Critter of the Week – Bathynomous giganteus, the giant sea slater

Isopods are the small common terrestrial slaters, which are found lurking under stones or in leaf litter, and the small marine parasitic isopods, known to fisherman as sea-lice, tongue-biters or fish doctors. The giant sea slater Bathynomus giganteus A. Milne Edwards, 1879 is an abundant isopod species of massive size from the family Cirolanidae.

Cirolanid isopods occur in all oceans and marine habitats, from the intertidal to about 3000 m depth, and some may be surprised to learn that they are known to be the most voracious predators and scavengers in the ocean! Cirolanids are bottom dwellers that eat dead matter that falls to the sea floor, and by doing so they are helping the ecosystem to function properly by removing waste, and are therefore important in maintaining ecosystem health.

Some members of the Cirolanidae family are among the largest crustaceans, and B. giganteus like its name suggests, is gigantic compared to the usual slaters we have in New Zealand. It is a Caribbean species that is not yet known from our waters that can grow up to 45 cm in length! The specimen on display at the Storylines Festival was collected from the depths of a trench near the Gulf of Mexico.

Bathynomus giganteus on display at the Storylines Festival. [Photo: Paradox Photography, Storylines Festival Wellington Family Day.]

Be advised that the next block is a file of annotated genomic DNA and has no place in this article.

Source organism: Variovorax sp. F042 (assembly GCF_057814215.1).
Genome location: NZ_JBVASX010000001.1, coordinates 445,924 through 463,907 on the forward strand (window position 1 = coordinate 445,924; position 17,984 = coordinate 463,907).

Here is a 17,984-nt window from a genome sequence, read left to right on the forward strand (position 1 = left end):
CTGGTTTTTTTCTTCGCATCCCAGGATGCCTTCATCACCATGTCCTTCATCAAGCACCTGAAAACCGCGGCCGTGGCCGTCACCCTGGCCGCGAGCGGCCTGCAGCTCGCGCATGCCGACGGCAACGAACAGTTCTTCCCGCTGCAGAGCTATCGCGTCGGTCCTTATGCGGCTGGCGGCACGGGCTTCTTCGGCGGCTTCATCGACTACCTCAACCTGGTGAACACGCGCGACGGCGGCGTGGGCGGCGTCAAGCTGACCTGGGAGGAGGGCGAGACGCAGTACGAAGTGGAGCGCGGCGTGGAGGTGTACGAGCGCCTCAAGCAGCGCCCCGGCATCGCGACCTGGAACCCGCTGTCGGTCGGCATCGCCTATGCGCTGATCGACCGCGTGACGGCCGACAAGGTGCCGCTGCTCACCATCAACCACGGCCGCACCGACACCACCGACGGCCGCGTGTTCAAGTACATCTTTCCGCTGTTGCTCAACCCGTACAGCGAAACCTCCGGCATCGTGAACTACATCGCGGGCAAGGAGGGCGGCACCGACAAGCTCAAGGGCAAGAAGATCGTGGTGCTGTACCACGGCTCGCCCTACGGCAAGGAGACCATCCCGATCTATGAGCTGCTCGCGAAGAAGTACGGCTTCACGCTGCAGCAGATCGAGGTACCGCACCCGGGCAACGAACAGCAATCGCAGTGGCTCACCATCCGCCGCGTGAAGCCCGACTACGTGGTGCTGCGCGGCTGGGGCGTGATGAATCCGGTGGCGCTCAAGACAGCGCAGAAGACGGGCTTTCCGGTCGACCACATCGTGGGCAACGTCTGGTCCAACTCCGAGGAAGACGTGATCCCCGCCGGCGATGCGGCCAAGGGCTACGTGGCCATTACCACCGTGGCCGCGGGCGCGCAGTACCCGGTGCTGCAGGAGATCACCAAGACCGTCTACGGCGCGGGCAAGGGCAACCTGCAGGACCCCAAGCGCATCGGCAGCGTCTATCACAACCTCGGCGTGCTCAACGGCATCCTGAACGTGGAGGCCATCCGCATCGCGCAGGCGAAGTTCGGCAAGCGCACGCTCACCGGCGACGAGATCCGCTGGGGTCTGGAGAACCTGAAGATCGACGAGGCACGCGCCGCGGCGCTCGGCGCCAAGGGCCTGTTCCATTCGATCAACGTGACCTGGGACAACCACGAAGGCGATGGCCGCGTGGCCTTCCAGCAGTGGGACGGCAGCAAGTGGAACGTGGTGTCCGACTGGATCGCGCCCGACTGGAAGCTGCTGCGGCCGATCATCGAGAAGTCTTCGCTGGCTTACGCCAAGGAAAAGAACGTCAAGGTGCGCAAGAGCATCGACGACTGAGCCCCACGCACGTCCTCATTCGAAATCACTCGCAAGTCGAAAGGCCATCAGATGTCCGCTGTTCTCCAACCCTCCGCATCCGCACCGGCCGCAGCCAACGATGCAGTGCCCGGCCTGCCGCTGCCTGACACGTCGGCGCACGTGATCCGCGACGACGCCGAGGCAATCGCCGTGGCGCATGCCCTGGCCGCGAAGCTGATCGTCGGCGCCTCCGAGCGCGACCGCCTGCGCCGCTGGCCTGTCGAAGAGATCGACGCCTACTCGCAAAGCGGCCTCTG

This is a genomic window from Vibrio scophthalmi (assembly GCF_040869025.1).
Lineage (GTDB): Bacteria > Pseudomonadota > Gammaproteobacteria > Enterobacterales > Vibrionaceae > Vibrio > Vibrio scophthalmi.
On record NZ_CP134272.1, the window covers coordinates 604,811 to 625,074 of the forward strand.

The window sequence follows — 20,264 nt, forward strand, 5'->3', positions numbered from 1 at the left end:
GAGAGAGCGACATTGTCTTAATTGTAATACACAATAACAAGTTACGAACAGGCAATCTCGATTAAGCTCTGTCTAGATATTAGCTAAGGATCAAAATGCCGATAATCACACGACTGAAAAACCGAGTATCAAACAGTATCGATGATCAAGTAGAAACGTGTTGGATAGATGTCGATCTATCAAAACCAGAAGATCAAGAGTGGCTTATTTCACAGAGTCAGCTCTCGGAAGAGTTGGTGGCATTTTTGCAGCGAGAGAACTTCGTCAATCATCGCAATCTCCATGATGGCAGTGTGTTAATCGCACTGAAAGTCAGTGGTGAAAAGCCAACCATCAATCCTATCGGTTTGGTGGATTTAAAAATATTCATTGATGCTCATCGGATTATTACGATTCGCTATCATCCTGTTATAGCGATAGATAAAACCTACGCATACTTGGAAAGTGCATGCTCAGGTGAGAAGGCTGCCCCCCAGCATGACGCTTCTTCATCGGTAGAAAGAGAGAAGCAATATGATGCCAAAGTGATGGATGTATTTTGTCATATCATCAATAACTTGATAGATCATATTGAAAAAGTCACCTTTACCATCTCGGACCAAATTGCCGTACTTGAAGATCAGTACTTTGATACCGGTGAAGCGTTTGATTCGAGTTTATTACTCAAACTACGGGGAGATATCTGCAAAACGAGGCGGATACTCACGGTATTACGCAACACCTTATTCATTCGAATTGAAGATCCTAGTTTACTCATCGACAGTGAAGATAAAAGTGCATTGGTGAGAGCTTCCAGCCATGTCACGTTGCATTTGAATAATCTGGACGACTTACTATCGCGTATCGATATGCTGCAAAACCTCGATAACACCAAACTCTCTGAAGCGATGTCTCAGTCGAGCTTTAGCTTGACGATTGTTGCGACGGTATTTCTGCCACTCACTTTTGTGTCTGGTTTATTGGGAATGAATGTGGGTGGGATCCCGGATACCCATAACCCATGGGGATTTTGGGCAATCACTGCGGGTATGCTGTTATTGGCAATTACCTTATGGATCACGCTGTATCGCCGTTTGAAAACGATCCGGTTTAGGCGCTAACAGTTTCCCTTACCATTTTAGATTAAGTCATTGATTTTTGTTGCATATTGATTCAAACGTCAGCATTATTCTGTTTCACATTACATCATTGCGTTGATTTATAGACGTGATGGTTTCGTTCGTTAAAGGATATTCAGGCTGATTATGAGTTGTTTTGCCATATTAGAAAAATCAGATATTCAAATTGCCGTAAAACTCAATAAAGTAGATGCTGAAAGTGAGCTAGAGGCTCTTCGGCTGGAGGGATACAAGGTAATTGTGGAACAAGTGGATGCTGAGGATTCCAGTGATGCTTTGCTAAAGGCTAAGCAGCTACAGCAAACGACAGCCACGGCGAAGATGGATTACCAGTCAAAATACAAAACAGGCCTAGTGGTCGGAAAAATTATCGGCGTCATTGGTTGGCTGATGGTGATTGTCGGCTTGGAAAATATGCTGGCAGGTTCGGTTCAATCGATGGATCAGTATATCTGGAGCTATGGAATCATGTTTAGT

Have you ever wondered what happens to dead whales and fish?

Well, once they sink to the sea floor they are eaten by scavengers such as Bathynomus giganteus. This video shows a dead tuna being demolished by several giant sea slaters, and illustrates perfectly how efficient they are at devouring dead carcasses!

Their tendency to gorge themselves on dead flesh has not gone unnoticed to humans - some museums have used giant sea slaters to help them prepare whale carcasses for display, and to clean shark carcasses for the retrieval of cartilage for industry. Fisherman that have caught them inadvertently (because they attack trawl nets) have noted that some individuals gorge themselves to a point where their ability to move is compromised because their bellies are so big that their legs can no longer touch the ground!

However, they can be a nuisance and potentially harmful to humans as well. Bathynomus can, and do, attack trawl and trap catches, destroying or spoiling the catch by chewing through the fish and making them unfit for sale. Other cirolanids feed on commercial mussel beds and, in one instance, almost caused a collapse in a shark fishery by swarming and attacking sharks and eating their vital organs. Some small cirolanid species are known to bite humans on tropical surf beaches.

Just to show you that sometimes these critters can be cuddly here’s a picture of a 55 cm stuffed toy version available to buy through Amazon! 

The cuddly version of Bathynomus giganteus! Sold by TSTadvance through Amazon.

References and further reading:

This article has some more fascinating facts about giant isopods.

This issue of Aquatic Biodiversity and Biosecurity has great information on New Zealand cirolanid isopod diversity.

Schotte, M. (2015). Bathynomus giganteus A. Milne Edwards, 1879. In: Boyko, C.B; Bruce, N.L.; Merrin, K. L.; Ota, Y.; Poore, G.C.B.; Taiti, S.; Schotte, M. & Wilson, G.D.F. (Eds) (2008 onwards) World Marine, Freshwater and Terrestrial Isopod Crustaceans database. Accessed through: World Register of Marine Species at http://www.marinespecies.org/aphia.php?p=taxdetails&id=259252 on 2016-10-05